Dengue fever is one of the infections that may cause death and illness in tropical and subtropical regions across the world. The virus causes fever, headache, rashes, pain and discomfort throughout the body.
Dengue fever is specifically caused by four dengue viruses (DEN-1, DEN-2, DEN-3 and DEN-4), which are carried by the Aedes aegypti mosquito. These mosquitoes also act as vectors of chikungunya, yellow fever and Zika viruses. Cases of Dengue fever are found throughout the tropics, with some local differences in risk caused by factors such as rainfall, temperature, relative humidity and unplanned fast urbanisation.
When you contract one of the dengue viruses, you gain lifelong immunity to that virus. However, the other three viruses can still infect you, hence you might get all four dengue viruses throughout your lifetime.
What causes Dengue Fever?
When an Aedes mosquito bites a person infected with the dengue virus, the mosquito acts a carrier of the virus. If this mosquito bites another person, that person might become infected with dengue fever. The virus does not spread from person to person.
Dengue fever can, in rare situations, progress to a more dangerous form of the disease known as dengue hemorrhagic fever (DHF). DHF is potentially fatal and must be treated as early as possible.
What are the symptoms of Dengue Fever?
The primary symptoms of dengue develop three to fifteen days after the mosquito bite. It includes high fever and severe headache, as well as significant pain behind the eyes that are visible while moving the eyelids.
Other symptoms include joint discomfort, muscle and bone pain, a rash and moderate bleeding. Many persons who are infected, complain of low back discomfort. Dengue fever is sometimes mentioned as “breakbone fever,” which gives an idea of the severe bone and muscle pain it sometimes causes. Lymph nodes in the neck and groin may swell. Young children and people who get infected for the first time often experience milder symptoms than older children and adults.
Where the dengue virus is usually seen?
Dengue virus is widespread in tropical and subtropical regions of:
- the Caribbean
- Central and South America
- Central Pacific
- the Middle East
- Asia’s Southeast
- The South Pacific
How can Dengue Fever be diagnosed?
If you think you have the dengue virus, see a doctor very soon. Early detection reduces the risk of complications and prevents the virus from spreading further.
Your doctor will inquire about your medical history, including any recent travel, and will do a physical examination. You need to undergo a blood test to diagnose dengue.
How can Dengue fever be treated?
Dengue fever does not have a particular therapy. Mild symptoms are treated by drinking enough fluids to avoid dehydration and getting plenty of rest. Acetaminophen-containing pain medications help alleviate the headaches and discomfort associated with dengue fever. Aspirin and ibuprofen-containing pain medications should be avoided as they might increase the chances of bleeding.
Most cases of dengue fever recover within a week or two and have no long-term consequences. You need emergency medical attention if someone has severe symptoms of the sickness, or if symptoms worsen in the first day or two after the fever has gone away. This might be an indicator of DHF, a medical emergency.
In severe cases, doctors will administer intravenous (IV) fluids and electrolytes (salts) to replace those lost through vomiting or diarrhoea. When begun early, this is generally enough to treat the condition effectively. In more severe situations, doctors may need to perform a blood transfusion.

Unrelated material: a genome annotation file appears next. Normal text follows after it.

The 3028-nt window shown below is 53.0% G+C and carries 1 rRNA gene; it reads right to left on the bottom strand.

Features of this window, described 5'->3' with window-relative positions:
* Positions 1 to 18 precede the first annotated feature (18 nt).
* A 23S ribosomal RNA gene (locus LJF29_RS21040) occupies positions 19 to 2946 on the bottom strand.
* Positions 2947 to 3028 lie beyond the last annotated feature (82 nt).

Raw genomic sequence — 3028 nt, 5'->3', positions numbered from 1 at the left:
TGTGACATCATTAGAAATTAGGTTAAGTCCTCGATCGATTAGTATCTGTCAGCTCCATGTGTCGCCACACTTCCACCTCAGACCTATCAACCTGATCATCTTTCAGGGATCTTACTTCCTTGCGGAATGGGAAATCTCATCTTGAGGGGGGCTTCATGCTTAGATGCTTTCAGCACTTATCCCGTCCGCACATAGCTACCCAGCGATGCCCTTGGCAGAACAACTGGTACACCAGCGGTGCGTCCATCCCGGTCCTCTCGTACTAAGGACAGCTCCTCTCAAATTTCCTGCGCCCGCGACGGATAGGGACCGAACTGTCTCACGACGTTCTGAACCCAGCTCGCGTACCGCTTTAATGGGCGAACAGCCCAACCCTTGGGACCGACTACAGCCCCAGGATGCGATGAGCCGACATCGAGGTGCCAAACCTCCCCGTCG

Efforts should be taken in all cases of dengue infection to protect the affected individual from being bitten by mosquitoes. This will aid in preventing the disease from spreading to others.
How can you protect yourself from Dengue Fever?
You can ensure your protection against dengue fever by following the below-listed precautions.
Avoid mosquito bites and the dengue virus in heavily populated regions.
- To avoid dengue virus (and other mosquito-borne infections) in dengue-affected areas, protect yourself against mosquito bites. Suggestions include the following:
- Wearing socks, long trousers and long-sleeved shirts are preferred, as protective clothing may help you avoid mosquito bites if the fabric and fit are impenetrable to mosquitoes.
- Wear mosquito repellent with DEET (N,N-Diethyl-m-toluamide) or picaridin as active ingredients. Reapply frequently and make sure to follow the label’s guidelines for safe use. (It may be safer for children to apply insect repellent on their clothes rather than their skin.)
- As dengue mosquitos attack during the day, both outside and inside homes and buildings, apply insect repellent first thing in the morning.
- Apply a permethrin-based product on your clothing or mattress.
- Make use of a bed net (mosquito net).
- Stay in an air-conditioned room with flyscreens on the windows.
Dengue fever has been increasingly common in recent decades all across the world. Because the majority of dengue illnesses are asymptomatic or moderate and self-managed, the true number of dengue cases is likely to be underestimated. There is no particular medical therapy or vaccination for dengue virus or other mosquito-borne diseases; the best method to guard against dengue virus and other mosquito-borne diseases is to prevent mosquito bites. Studies are being conducted for developing Dengue fever vaccines.
Severe dengue fever can prove to be a life-threatening medical emergency. If you have recently visited a region where dengue fever is known to exist, you have had a fever, and you develop any of the warning signs, seek immediate medical assistance. Severe stomach discomfort, vomiting, trouble breathing or blood in your nostrils, gums, vomit or faeces are all warning indications.